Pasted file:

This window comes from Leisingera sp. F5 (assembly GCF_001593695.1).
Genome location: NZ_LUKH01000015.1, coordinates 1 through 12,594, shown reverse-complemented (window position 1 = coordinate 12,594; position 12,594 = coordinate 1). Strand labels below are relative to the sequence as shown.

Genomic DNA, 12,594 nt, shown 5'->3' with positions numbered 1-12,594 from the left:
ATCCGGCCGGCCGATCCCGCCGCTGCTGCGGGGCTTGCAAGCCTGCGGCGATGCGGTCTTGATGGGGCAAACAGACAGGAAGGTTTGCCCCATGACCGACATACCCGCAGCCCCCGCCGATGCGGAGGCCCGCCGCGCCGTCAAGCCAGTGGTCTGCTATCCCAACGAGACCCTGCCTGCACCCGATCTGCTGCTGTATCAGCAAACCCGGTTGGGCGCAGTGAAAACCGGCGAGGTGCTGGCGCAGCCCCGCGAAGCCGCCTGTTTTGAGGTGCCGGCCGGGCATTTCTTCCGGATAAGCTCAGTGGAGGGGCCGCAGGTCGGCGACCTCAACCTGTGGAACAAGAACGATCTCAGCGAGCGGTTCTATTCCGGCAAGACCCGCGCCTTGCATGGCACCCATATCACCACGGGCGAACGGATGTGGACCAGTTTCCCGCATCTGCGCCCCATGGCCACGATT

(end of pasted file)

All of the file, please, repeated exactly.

This window comes from Leisingera sp. F5 (assembly GCF_001593695.1).
Genome location: NZ_LUKH01000015.1, coordinates 1 through 12,594, shown reverse-complemented (window position 1 = coordinate 12,594; position 12,594 = coordinate 1). Strand labels below are relative to the sequence as shown.

Genomic DNA, 12,594 nt, shown 5'->3' with positions numbered 1-12,594 from the left:
ATCCGGCCGGCCGATCCCGCCGCTGCTGCGGGGCTTGCAAGCCTGCGGCGATGCGGTCTTGATGGGGCAAACAGACAGGAAGGTTTGCCCCATGACCGACATACCCGCAGCCCCCGCCGATGCGGAGGCCCGCCGCGCCGTCAAGCCAGTGGTCTGCTATCCCAACGAGACCCTGCCTGCACCCGATCTGCTGCTGTATCAGCAAACCCGGTTGGGCGCAGTGAAAACCGGCGAGGTGCTGGCGCAGCCCCGCGAAGCCGCCTGTTTTGAGGTGCCGGCCGGGCATTTCTTCCGGATAAGCTCAGTGGAGGGGCCGCAGGTCGGCGACCTCAACCTGTGGAACAAGAACGATCTCAGCGAGCGGTTCTATTCCGGCAAGACCCGCGCCTTGCATGGCACCCATATCACCACGGGCGAACGGATGTGGACCAGTTTCCCGCATCTGCGCCCCATGGCCACGATT